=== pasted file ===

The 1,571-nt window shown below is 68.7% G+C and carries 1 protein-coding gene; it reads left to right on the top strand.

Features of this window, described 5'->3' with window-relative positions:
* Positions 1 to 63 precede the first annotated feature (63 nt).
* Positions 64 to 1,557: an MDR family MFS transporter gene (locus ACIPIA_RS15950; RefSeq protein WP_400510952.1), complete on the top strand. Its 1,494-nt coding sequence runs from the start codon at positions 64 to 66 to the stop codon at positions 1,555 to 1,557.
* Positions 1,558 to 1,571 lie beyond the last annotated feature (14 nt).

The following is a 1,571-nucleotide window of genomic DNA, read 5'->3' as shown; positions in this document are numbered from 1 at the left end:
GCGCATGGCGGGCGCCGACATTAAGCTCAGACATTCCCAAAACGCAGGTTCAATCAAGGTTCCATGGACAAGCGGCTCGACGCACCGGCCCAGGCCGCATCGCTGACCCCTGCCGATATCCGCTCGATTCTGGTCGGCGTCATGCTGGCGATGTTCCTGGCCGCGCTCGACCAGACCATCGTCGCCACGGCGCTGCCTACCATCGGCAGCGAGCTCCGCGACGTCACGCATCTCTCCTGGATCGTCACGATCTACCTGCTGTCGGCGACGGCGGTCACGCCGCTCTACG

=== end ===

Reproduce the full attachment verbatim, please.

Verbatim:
The 1,571-nt window shown below is 68.7% G+C and carries 1 protein-coding gene; it reads left to right on the top strand.

Features of this window, described 5'->3' with window-relative positions:
* Positions 1 to 63 precede the first annotated feature (63 nt).
* Positions 64 to 1,557: an MDR family MFS transporter gene (locus ACIPIA_RS15950; RefSeq protein WP_400510952.1), complete on the top strand. Its 1,494-nt coding sequence runs from the start codon at positions 64 to 66 to the stop codon at positions 1,555 to 1,557.
* Positions 1,558 to 1,571 lie beyond the last annotated feature (14 nt).

The following is a 1,571-nucleotide window of genomic DNA, read 5'->3' as shown; positions in this document are numbered from 1 at the left end:
GCGCATGGCGGGCGCCGACATTAAGCTCAGACATTCCCAAAACGCAGGTTCAATCAAGGTTCCATGGACAAGCGGCTCGACGCACCGGCCCAGGCCGCATCGCTGACCCCTGCCGATATCCGCTCGATTCTGGTCGGCGTCATGCTGGCGATGTTCCTGGCCGCGCTCGACCAGACCATCGTCGCCACGGCGCTGCCTACCATCGGCAGCGAGCTCCGCGACGTCACGCATCTCTCCTGGATCGTCACGATCTACCTGCTGTCGGCGACGGCGGTCACGCCGCTCTACG